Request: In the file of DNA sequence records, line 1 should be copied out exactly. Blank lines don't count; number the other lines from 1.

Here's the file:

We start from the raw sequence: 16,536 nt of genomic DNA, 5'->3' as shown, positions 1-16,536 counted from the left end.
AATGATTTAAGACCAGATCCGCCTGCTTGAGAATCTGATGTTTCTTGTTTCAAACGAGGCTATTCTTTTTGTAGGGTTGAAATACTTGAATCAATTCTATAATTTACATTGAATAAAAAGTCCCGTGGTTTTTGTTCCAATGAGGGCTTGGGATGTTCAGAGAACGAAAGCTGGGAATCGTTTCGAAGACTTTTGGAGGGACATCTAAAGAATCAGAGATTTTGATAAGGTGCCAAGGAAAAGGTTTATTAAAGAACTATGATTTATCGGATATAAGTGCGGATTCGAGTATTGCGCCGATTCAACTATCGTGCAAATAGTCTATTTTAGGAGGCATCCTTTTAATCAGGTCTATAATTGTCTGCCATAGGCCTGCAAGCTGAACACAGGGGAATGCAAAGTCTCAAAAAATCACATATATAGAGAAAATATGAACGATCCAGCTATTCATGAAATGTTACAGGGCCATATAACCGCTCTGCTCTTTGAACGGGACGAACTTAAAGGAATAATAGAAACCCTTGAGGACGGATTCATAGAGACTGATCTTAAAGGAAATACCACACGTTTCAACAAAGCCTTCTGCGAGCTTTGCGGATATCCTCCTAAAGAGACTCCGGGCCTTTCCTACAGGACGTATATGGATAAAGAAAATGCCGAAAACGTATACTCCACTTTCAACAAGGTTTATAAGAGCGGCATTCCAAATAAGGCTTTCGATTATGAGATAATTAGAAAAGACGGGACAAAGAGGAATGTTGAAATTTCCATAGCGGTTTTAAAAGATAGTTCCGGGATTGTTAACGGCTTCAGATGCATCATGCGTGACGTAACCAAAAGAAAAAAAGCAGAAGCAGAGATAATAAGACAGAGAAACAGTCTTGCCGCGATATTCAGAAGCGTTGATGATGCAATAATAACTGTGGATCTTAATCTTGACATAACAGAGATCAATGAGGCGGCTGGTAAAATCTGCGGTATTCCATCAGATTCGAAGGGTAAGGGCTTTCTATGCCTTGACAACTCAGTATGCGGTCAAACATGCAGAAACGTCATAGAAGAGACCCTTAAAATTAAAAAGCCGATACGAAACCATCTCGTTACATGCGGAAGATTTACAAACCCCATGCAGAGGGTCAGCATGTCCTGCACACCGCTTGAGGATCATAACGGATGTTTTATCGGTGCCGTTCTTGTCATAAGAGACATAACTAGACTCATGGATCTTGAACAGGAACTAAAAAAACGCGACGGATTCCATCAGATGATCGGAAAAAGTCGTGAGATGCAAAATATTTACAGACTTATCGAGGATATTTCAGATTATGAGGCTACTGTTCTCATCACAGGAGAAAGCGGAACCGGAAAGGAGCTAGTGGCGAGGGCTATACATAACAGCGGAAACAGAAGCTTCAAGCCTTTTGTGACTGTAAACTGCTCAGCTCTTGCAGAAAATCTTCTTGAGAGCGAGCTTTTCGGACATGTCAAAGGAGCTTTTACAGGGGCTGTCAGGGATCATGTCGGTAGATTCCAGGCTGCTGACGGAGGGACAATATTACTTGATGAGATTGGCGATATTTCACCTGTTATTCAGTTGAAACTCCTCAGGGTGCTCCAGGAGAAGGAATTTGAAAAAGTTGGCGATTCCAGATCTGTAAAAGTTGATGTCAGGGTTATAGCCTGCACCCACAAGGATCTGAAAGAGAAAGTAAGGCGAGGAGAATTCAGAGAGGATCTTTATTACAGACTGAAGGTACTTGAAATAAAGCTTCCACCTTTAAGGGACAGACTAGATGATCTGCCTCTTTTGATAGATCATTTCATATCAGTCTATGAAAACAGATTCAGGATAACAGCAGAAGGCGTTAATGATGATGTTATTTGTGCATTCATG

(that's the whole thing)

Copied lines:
We start from the raw sequence: 16,536 nt of genomic DNA, 5'->3' as shown, positions 1-16,536 counted from the left end.